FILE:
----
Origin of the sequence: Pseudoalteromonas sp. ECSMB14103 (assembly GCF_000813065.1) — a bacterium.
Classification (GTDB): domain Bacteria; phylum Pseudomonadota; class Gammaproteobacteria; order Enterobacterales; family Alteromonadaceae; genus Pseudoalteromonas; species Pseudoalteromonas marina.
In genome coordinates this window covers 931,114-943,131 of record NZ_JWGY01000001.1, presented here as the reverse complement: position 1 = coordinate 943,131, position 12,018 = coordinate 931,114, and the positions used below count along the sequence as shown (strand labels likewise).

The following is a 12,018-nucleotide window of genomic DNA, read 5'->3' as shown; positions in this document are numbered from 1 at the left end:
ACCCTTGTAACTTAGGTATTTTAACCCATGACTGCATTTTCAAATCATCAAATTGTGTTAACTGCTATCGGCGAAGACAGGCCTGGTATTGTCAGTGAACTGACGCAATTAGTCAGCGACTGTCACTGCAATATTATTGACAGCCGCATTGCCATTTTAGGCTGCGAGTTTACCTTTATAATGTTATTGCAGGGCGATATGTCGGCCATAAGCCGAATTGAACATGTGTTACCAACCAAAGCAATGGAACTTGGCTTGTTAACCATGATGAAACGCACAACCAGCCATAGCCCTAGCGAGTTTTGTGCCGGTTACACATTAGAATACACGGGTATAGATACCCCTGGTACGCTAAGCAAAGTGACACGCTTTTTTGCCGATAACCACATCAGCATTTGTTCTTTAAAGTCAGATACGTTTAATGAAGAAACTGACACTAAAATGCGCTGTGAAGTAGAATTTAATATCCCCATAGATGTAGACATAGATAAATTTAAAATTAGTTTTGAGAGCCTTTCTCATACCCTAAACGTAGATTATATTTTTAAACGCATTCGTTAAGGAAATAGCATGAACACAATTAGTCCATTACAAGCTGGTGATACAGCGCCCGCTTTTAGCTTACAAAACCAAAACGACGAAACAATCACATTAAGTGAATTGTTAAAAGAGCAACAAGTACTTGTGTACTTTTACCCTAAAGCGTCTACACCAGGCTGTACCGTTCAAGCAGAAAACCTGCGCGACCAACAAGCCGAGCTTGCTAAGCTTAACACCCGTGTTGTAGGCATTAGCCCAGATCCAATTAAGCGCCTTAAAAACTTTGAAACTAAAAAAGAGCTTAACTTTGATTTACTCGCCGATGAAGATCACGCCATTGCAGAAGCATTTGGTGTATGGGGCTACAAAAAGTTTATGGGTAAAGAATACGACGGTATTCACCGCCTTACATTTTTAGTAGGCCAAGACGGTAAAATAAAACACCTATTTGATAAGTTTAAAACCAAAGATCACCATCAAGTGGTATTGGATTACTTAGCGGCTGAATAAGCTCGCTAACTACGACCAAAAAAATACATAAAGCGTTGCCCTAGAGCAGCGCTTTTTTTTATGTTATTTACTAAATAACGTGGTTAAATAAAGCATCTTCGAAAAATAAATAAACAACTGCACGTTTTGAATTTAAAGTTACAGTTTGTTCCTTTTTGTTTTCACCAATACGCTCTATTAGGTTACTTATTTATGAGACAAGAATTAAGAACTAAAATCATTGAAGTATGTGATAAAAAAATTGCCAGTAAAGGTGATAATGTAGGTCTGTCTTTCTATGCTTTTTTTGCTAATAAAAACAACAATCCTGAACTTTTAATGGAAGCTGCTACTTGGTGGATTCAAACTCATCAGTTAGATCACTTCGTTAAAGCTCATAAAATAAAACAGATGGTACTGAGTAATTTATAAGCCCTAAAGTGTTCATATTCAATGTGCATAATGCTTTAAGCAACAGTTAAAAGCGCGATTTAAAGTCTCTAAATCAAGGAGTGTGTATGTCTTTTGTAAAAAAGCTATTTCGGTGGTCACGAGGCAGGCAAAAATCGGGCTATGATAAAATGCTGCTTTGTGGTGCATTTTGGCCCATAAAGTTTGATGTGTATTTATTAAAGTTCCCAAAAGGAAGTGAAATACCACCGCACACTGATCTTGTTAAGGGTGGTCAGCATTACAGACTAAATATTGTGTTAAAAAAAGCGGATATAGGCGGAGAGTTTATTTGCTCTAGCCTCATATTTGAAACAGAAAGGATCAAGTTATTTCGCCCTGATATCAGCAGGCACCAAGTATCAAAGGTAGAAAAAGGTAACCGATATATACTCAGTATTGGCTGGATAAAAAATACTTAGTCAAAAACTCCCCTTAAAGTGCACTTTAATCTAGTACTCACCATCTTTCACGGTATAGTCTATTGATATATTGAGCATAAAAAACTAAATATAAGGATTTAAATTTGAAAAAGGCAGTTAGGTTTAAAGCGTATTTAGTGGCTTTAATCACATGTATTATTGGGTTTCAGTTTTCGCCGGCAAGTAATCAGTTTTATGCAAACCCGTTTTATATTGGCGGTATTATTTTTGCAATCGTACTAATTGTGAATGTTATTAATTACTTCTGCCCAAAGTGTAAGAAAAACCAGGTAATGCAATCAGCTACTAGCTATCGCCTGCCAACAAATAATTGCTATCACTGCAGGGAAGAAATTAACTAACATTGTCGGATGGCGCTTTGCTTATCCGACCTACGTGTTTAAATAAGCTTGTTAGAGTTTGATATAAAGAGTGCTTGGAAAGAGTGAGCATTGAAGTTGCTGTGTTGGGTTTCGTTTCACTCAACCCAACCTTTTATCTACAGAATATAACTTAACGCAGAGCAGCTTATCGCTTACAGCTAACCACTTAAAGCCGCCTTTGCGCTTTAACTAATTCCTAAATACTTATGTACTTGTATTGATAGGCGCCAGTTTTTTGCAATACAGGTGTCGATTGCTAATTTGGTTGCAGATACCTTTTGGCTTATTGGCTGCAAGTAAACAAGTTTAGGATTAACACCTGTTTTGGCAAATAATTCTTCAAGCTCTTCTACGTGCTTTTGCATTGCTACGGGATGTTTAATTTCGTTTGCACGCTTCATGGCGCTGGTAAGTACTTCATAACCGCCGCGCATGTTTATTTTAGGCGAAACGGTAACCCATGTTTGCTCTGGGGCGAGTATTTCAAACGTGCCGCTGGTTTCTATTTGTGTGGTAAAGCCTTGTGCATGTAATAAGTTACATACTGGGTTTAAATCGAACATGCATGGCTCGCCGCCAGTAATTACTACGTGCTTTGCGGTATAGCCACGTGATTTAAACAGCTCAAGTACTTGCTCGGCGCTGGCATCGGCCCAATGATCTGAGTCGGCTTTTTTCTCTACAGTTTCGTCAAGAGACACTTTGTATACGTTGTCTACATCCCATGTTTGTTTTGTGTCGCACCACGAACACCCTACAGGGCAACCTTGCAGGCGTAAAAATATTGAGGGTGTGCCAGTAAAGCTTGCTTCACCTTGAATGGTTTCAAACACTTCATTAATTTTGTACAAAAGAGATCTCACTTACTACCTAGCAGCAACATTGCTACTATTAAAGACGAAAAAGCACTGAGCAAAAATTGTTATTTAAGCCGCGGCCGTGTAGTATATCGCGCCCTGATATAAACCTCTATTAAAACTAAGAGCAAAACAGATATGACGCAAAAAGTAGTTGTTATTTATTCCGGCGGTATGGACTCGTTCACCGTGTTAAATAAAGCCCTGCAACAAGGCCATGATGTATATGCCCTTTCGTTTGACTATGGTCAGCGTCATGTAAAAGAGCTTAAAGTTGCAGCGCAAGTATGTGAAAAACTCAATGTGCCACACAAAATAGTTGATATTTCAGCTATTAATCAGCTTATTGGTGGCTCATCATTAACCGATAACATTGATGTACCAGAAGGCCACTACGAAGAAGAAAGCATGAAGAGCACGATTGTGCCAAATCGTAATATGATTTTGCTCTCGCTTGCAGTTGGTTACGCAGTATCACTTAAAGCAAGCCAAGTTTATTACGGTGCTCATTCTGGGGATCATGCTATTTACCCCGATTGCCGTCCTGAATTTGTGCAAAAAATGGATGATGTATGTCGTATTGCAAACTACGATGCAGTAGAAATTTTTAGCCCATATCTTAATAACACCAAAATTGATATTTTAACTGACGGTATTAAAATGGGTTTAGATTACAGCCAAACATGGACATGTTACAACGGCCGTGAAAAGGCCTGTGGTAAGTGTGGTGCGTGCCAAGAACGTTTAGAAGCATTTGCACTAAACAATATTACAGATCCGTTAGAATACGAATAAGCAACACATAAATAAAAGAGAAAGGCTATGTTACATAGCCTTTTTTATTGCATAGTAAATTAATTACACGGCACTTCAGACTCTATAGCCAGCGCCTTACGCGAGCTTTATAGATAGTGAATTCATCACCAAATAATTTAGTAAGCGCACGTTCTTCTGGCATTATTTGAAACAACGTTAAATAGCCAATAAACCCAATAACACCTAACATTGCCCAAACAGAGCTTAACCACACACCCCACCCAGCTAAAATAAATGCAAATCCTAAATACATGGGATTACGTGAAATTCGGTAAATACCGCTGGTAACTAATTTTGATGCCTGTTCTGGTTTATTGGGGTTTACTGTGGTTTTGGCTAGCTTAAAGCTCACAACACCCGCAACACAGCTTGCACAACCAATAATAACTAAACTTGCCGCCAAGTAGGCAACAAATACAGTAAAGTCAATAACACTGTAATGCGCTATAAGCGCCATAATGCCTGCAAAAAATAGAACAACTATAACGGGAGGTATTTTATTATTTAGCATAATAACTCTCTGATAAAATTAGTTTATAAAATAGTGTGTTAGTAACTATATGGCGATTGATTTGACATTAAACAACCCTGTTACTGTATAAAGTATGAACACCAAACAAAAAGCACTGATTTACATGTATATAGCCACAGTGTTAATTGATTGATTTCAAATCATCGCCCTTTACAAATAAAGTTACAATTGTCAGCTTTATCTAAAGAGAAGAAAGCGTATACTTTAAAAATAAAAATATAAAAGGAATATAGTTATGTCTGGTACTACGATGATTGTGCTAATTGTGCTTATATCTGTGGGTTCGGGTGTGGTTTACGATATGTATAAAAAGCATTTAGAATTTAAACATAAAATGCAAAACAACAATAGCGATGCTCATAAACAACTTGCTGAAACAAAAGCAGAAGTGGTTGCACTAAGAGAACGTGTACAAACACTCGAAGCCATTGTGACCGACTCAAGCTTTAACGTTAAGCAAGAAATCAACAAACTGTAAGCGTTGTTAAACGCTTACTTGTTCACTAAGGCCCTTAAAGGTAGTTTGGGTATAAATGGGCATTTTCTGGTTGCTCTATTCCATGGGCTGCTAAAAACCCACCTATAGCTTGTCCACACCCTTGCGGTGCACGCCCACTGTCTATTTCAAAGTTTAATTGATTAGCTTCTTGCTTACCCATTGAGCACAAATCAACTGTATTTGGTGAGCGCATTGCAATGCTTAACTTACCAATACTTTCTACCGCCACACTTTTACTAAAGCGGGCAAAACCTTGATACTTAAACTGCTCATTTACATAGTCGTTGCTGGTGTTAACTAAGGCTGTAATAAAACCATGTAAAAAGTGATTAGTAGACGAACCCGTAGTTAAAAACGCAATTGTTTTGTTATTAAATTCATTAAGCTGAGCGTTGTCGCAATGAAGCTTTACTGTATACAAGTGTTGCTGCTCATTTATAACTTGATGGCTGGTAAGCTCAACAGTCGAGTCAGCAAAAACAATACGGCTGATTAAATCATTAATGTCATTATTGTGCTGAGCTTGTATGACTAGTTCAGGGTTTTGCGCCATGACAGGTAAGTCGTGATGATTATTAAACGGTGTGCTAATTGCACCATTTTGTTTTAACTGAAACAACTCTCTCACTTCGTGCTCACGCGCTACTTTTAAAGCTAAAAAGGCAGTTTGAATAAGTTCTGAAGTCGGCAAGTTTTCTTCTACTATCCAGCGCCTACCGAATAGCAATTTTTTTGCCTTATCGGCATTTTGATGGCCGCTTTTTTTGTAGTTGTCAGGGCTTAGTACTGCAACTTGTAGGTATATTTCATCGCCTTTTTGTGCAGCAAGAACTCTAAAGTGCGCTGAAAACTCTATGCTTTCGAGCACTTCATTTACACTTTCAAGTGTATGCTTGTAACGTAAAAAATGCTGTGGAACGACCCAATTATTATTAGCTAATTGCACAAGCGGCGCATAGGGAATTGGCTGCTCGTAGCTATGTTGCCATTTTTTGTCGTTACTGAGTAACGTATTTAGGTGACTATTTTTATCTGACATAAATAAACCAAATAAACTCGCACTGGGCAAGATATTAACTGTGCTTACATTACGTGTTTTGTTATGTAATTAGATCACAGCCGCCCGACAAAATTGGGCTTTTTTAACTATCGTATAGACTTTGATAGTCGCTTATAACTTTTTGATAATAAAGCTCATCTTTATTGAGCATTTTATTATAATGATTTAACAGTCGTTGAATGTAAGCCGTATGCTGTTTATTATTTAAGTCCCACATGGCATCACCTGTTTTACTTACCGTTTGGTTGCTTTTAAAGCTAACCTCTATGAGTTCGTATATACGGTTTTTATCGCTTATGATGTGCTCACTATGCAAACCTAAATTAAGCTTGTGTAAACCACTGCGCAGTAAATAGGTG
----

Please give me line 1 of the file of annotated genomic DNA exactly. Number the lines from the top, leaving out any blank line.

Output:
Origin of the sequence: Pseudoalteromonas sp. ECSMB14103 (assembly GCF_000813065.1) — a bacterium.